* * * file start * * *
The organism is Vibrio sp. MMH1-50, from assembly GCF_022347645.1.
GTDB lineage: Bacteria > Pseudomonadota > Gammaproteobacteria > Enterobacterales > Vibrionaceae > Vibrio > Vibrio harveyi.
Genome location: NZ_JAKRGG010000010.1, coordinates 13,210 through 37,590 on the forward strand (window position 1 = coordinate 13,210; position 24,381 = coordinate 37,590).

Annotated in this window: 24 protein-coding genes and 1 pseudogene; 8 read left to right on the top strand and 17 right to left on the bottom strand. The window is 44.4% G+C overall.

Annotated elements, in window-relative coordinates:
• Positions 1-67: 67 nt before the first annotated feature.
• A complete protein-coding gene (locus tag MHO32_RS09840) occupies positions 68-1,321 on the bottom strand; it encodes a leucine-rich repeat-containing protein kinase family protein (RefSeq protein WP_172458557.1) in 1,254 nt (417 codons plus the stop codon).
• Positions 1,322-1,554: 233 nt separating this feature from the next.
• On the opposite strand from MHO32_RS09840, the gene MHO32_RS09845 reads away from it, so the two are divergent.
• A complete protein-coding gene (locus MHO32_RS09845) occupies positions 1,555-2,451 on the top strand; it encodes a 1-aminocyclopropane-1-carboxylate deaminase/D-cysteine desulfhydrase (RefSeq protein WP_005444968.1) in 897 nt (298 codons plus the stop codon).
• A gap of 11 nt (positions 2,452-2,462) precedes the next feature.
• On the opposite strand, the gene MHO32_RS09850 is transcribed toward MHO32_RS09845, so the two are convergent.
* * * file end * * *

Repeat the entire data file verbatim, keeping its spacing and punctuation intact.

The organism is Vibrio sp. MMH1-50, from assembly GCF_022347645.1.
GTDB lineage: Bacteria > Pseudomonadota > Gammaproteobacteria > Enterobacterales > Vibrionaceae > Vibrio > Vibrio harveyi.
Genome location: NZ_JAKRGG010000010.1, coordinates 13,210 through 37,590 on the forward strand (window position 1 = coordinate 13,210; position 24,381 = coordinate 37,590).

Annotated in this window: 24 protein-coding genes and 1 pseudogene; 8 read left to right on the top strand and 17 right to left on the bottom strand. The window is 44.4% G+C overall.

Annotated elements, in window-relative coordinates:
• Positions 1-67: 67 nt before the first annotated feature.
• A complete protein-coding gene (locus tag MHO32_RS09840) occupies positions 68-1,321 on the bottom strand; it encodes a leucine-rich repeat-containing protein kinase family protein (RefSeq protein WP_172458557.1) in 1,254 nt (417 codons plus the stop codon).
• Positions 1,322-1,554: 233 nt separating this feature from the next.
• On the opposite strand from MHO32_RS09840, the gene MHO32_RS09845 reads away from it, so the two are divergent.
• A complete protein-coding gene (locus MHO32_RS09845) occupies positions 1,555-2,451 on the top strand; it encodes a 1-aminocyclopropane-1-carboxylate deaminase/D-cysteine desulfhydrase (RefSeq protein WP_005444968.1) in 897 nt (298 codons plus the stop codon).
• A gap of 11 nt (positions 2,452-2,462) precedes the next feature.
• On the opposite strand, the gene MHO32_RS09850 is transcribed toward MHO32_RS09845, so the two are convergent.